A very strange open letter to the Prime Minister was published today in the Guardian. A group of Muslim "community leaders" - whatever that means - joined together to threaten Britain with more terrorist outrages if the government didn't do more to criticise Israel.
Of course, they didn't put it in so many words. Instead we got some finely-worded equivocation. The self-described "friends of the UK government" - who include Ed Husain - want to warn Gordon Brown of the "possible repercussions of the serious on-going conflict in Gaza". It's not that these moderate "leaders" would view a resurgence in terrorism with anything other than regret. It's simply that their traction over the hotheads would be much diminished:
As you are aware, the anger within UK Muslim communities has reached acute levels of intensity. The Israeli government's use of disproportionate force to combat threats to its security has revived extremist groups and empowered their message of violence and perennial conflict. For Muslims in the UK and abroad, we run the risk of potentially creating a loss of faith in the political process.
After a bit of buttering-up - "the UK – bilaterally and as part of the EU – has an important role..." and demands for action, the letter-writers (who clearly have a high opinion of their own influence) end by requesting a face-to-face meeting with the PM "to relay our concerns to you in person at your earliest convenience". This "would provide us with an opportunity to subsequently inform our national and global networks of the UK government's efforts to hold Israel accountable to its obligations". What can that mean? What are these networks? What would they do with this information? Call off their planned terrorist operations?
Now this letter, you might think, isn't particularly unusual - it's the sort of thing we've grown used to from the likes of the Muslim Council of Britain and similar Islamist groups. The hand-wringing, the claim to speak on behalf of "mainstream" or "moderate" Muslim opinion, above all the faint air of menace, as though the authors are running something akin to a protection racket - all wearingly familiar. Familiar, too, is the simplistic analysis, in which Israel is ever the aggressor, Palestinians invariably the passive victims. Indeed, the MCB issued its own statement the other day which makes similar points:
"We welcome our Prime Minister's call for an urgent ceasefire, but it is a tragedy that our own leaders in government have yet to issue a clear, firm censure of the Israeli action. We are at a loss why our elected representatives have apparently frustrated efforts to condemn what world leaders have described as 'barbaric and criminal aggression' emanating from the state of Israel" said Dr Daud Abdullah, the Deputy Secretary General of the MCB.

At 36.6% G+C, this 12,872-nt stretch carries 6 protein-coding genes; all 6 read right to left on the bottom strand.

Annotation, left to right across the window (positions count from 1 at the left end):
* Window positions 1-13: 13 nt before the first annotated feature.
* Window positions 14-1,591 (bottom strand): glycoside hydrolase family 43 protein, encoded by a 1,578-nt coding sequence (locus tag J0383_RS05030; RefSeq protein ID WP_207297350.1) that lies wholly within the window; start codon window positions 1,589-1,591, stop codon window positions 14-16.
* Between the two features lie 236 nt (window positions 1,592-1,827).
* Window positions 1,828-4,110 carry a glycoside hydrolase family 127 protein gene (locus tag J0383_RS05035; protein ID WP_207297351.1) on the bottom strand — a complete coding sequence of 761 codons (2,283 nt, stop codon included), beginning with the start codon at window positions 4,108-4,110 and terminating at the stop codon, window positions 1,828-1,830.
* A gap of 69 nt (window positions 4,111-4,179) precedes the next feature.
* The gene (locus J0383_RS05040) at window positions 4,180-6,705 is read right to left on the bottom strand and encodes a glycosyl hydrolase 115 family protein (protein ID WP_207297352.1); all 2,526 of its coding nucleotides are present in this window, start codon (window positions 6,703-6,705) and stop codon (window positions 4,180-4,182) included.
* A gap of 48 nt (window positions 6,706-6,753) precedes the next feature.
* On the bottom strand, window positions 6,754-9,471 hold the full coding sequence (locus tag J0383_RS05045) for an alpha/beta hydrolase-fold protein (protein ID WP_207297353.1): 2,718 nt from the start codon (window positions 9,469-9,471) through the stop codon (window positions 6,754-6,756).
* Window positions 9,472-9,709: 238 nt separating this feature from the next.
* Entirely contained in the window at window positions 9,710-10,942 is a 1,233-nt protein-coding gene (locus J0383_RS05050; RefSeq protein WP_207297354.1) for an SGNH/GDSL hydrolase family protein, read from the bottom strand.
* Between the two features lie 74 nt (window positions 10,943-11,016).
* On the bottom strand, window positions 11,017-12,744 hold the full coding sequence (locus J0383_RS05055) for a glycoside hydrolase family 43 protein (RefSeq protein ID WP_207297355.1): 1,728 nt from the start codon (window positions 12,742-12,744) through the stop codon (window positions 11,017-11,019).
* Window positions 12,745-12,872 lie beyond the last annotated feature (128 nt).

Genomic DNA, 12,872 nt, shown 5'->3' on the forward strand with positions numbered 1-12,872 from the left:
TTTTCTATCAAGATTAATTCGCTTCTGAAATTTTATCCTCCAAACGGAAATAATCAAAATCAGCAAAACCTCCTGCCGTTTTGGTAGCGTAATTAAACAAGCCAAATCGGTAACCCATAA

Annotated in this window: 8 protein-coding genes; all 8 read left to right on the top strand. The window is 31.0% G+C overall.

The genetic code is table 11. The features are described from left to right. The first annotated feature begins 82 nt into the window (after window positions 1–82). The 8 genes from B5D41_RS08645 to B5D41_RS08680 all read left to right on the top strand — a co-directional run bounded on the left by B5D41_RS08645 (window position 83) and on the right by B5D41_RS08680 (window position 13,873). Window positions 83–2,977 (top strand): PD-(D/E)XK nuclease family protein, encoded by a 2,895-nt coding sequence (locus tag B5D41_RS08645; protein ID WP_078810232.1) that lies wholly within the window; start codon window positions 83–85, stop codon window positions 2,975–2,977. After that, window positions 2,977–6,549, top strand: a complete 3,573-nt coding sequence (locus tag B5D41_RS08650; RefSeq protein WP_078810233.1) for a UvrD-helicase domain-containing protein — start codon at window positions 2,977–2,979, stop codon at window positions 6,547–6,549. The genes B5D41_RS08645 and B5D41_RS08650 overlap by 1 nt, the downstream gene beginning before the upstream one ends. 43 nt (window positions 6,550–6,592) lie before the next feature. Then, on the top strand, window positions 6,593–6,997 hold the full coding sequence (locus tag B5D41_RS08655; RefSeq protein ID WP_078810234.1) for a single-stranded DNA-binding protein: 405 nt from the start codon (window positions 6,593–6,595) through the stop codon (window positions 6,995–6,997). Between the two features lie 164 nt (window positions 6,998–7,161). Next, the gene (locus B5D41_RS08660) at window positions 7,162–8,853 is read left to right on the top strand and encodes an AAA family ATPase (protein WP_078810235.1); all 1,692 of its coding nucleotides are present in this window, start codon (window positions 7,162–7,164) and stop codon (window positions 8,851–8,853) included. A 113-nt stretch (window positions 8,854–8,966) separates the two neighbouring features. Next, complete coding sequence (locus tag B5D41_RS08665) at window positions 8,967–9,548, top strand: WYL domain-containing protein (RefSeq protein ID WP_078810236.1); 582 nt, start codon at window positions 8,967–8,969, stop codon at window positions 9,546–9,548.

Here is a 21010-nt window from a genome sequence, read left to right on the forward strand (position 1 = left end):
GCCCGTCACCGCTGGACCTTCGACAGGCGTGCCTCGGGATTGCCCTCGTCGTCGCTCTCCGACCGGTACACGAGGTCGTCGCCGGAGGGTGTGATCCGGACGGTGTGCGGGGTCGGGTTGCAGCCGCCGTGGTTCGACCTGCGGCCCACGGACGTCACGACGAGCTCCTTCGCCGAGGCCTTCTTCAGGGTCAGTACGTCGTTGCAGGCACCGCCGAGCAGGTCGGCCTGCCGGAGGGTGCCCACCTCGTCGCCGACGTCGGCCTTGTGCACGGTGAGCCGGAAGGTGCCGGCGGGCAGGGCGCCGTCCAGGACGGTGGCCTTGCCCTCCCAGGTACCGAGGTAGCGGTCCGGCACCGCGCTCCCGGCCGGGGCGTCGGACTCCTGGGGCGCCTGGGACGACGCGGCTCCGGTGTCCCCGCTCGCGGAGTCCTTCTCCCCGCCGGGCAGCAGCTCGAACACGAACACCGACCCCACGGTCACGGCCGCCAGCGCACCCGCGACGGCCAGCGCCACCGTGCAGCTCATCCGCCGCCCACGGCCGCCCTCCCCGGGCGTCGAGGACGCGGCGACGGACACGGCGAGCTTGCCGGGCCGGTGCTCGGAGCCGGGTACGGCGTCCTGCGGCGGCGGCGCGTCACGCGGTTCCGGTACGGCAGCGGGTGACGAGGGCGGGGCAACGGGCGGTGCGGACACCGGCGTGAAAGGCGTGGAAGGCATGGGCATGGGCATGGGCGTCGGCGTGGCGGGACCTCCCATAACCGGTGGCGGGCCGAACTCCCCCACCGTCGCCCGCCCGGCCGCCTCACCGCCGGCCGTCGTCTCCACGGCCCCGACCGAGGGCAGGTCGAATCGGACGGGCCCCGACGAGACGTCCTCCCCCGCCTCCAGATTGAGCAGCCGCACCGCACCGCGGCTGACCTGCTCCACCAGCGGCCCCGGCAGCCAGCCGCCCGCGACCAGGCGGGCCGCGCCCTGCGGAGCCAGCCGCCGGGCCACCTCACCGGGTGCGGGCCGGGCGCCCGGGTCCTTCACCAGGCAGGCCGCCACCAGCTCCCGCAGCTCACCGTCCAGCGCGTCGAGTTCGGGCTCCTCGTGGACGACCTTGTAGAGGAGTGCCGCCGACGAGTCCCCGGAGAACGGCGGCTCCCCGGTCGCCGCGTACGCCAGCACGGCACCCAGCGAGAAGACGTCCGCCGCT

The MCB statement was at least as condemnatory of Israel as the Guardian letter. Missing from it, however, was any direct hint of increased terrorist activity if the government didn't follow their advice. Indeed, on the MCB website, alongside invitations to attend anti-Israel demonstrations, Muslims are reminded of "the power of prayer". The MCB has in the past been criticised for its apparent equivocation over issues such as Israel-Palestine or the Danish cartoons, on the one hand condemning violence, on the other regretfully alluding to what might happen if the British government didn't do what it wanted. It would seem to have steered clear of such language on this occasion, at least so far. Instead, the language of the protection racket was left to the avowedly moderate signatories to this new letter.
Particularly intriguing, to the Heresiarch, was the prominence among the signatories of Husain, author of The Islamist (an account of his adventures in radical Islam), founder of the Quilliam Foundation and (his many enemies allege) all-round government stooge. Ed Husain and QF have been extravagantly praised by politicians, journalists, anti-terror thinkers and believers in multicultural utopias. QF's glitzy, celebrity-packed launch last April was attended by a kind of euphoria among elements of the chatterati. The likes of Jemima Khan, Michael Gove and the very silly Rev Giles Fraser graced the event with their fashionable presence. At a time when the government seemed to have repented of its previous patronage of the MCB, Husain appeared to be the great new hope of pro-Western, moderate Islam. Even Melanie Phillips seemed to like him.
Largely because of his policy of tacking close to the Establishment, Husain has previously been thought to have little or no credibility among Muslims - or, to be more precise, among those who publicly claimed to speak for Muslims. (Because "Muslims", in all these discussions, is really a shorthand for "politically and religiously engaged Muslims" - the sort of Muslims, in short, of interest to the government.) He has been painted by longer-established "community leaders" as a Neocon, a turncoat, a useful idiot - or, alternatively, a clever con-artist, telling the government what they wanted to hear. The MCB's Inayat Bunglawala has accused Husain of developing a "narrow sectarian outlook" and being "devisive". Others have wondered how a man who has swung from radical Islam to Establishment favourite with such alacrity could be considered representative of anyone, while he has become as much of a hate-figure to the anti-war Left as to British political Islam.